Jobs Gains to Accelerate? Non-Farm Payrolls Preview

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The US economy has seen a steady gain in jobs in recent months. The upcoming report for the month of November holds higher expectations. In the current environment, a positive outcome will likely be dollar negative. NFP Preview.

According to last month’s release, the US gained 80,000 jobs in October. While this was slightly below expectations, the report included significant revisions for previous months, and a rise in the participation rate of the population. The overall picture remained very positive.

Indicators leading up to this report have been generally positive: ADP showed that the private sector gained over 200K jobs, better than expected. Although this report doesn’t always provide good guidance for the private sector figure in the official report, the positive trend seen in recent months is encouraging.

The Chicago PMI also exceeded expectations. The Philly Fed Manufacturing Index wasn’t so upbeat, but it remained positive for a second month in a row. ISM Manufacturing PMI was better than expected, but the employment component was lower than last month’s.

Contrary to last month, we don’t have the ISM Non-Manufacturing PMI figure before the release of Non-Farm Payrolls. The non-manufacturing sector, or services sector, is responsible for the vast majority of the economy. The employment component in this indicator is a good gauge for the Non-Farm Payrolls.

Expectations and Outcomes

Fear still dominates the markets. The coordinated effort by central banks to cut dollar swap rates provided only a temporary relief, but didn’t solve the underlying sovereign debt problems. A global downturn is still feared.

In this environment, a positive outcome means hope for the global economy and will shift money from the dollar and the yen to “risk currencies” such as the euro and the Aussie. A bad outcome will intensify the worries, with the dollar and the yen strengthening.

Expectations stand on a gain of 120K, 40K more than last month. A gain of 150K will not be a big surprise, given the aforementioned indicators.

Here are three general scenarios

  • +80K to 200K: Such a result, within expectations, will shake the markets, but the long term impact will be marginal, with markets tuning in to European news very quickly, and forgetting about this numbers.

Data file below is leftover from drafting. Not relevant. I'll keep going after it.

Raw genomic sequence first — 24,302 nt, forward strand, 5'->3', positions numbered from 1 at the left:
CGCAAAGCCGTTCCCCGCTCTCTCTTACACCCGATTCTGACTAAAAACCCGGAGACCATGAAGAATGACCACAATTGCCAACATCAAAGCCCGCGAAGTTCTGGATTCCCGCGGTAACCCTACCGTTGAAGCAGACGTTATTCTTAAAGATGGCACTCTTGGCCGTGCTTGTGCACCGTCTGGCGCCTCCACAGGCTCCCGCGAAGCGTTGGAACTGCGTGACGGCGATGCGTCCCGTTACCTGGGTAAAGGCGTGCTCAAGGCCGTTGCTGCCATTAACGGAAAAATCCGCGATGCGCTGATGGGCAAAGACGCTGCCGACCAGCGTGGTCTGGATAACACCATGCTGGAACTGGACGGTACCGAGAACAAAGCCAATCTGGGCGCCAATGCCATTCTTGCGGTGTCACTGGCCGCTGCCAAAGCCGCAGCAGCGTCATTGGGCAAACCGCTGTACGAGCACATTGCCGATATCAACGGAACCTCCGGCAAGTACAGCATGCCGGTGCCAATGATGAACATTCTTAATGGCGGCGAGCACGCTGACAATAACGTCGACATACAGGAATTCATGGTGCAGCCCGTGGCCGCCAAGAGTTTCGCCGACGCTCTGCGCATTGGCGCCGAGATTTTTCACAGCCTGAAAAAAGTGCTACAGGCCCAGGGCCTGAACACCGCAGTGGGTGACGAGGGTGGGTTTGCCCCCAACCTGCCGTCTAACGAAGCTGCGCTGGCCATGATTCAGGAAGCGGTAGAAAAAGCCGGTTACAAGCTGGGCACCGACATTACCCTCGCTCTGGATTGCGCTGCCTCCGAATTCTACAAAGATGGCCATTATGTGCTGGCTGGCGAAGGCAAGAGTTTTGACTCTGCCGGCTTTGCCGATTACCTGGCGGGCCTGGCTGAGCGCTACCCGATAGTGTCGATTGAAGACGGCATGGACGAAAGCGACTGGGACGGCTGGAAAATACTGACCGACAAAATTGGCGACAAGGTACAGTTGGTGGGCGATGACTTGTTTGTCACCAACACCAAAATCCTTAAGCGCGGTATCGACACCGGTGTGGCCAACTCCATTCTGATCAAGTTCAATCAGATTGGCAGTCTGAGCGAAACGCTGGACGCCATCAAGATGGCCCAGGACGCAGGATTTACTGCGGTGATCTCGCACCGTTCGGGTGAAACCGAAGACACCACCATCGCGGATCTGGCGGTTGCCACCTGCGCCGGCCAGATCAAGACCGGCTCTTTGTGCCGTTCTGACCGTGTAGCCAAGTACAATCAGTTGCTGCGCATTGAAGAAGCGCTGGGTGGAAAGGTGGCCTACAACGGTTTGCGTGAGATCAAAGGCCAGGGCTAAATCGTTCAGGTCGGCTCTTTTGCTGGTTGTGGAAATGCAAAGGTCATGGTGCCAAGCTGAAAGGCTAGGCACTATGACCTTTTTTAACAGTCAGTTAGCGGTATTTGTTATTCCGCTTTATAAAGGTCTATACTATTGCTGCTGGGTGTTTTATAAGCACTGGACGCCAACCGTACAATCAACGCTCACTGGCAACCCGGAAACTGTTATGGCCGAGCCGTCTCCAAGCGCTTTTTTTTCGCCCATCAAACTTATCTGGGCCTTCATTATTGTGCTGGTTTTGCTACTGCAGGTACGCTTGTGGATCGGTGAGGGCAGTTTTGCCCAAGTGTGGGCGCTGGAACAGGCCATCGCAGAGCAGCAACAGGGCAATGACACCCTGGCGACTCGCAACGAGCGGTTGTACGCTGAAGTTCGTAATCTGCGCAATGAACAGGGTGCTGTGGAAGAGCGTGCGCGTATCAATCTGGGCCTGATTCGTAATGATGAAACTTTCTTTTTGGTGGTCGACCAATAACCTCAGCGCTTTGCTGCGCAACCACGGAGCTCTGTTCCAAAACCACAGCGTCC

• +200K or more: A nice gain in jobs will weaken the US dollar against all currencies apart from the yen, in hope that the US can be the locomotive that will pull the world out.
  • Under +80K: A weak US will be worrying, and this can exacerbate bad European news, if released. Fridays have a significant dose of bad news.

It is important to note the revisions for previous months, which were quite significant last month. If the total revisions are higher than 100K in any direction, this will also have an impact on the markets.

Regarding the unemployment rate, official expectations are for no change: 9%. Given the very gradual drop in weekly jobless claims (even though it stopped this week), a drop to 8.9% will not be a big surprise. The focus will likely remain on the Non-Farm Payrolls.

In any case, this event is highly volatile and has special characteristics. Please read the 5 notes for Non-Farm Payrolls trading and trade with care.

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About Author

Yohay Elam – Founder, Writer and Editor I have been into forex trading for over 5 years, and I share the experience that I have and the knowledge that I’ve accumulated. After taking a short course about forex. Like many forex traders, I’ve earned a significant share of my knowledge the hard way. Macroeconomics, the impact of news on the ever-moving currency markets and trading psychology have always fascinated me. Before founding Forex Crunch, I’ve worked as a programmer in various hi-tech companies. I have a B. Sc. in Computer Science from Ben Gurion University. Given this background, forex software has a relatively bigger share in the posts.

11 Comments

  1. I feel like the moral to this story relates to your post on, “Reasons to Not Quit Trading.” Our economy and our people should not give up hope that things will turn around, for the better. Part of my optimism may come from being fresh out of college and recently employed. Still, the message needs to be similar to what you had to say on trading:

    “It doesn’t mean you can’t win! Get back to trading, but do it with caution. Analyze your good and bad trades and you’ll eventually see the fruits.”

    It’s important for job seekers to have this same motivation in the job market. Thank you for sharing your insight and positive outlook.

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  4. Thanks for your nice comment. Indeed, we are seeing some signs of new motivation, with the rise of the participation rate. Hopefully the discouraged people that stopped looking for a job will try once again.

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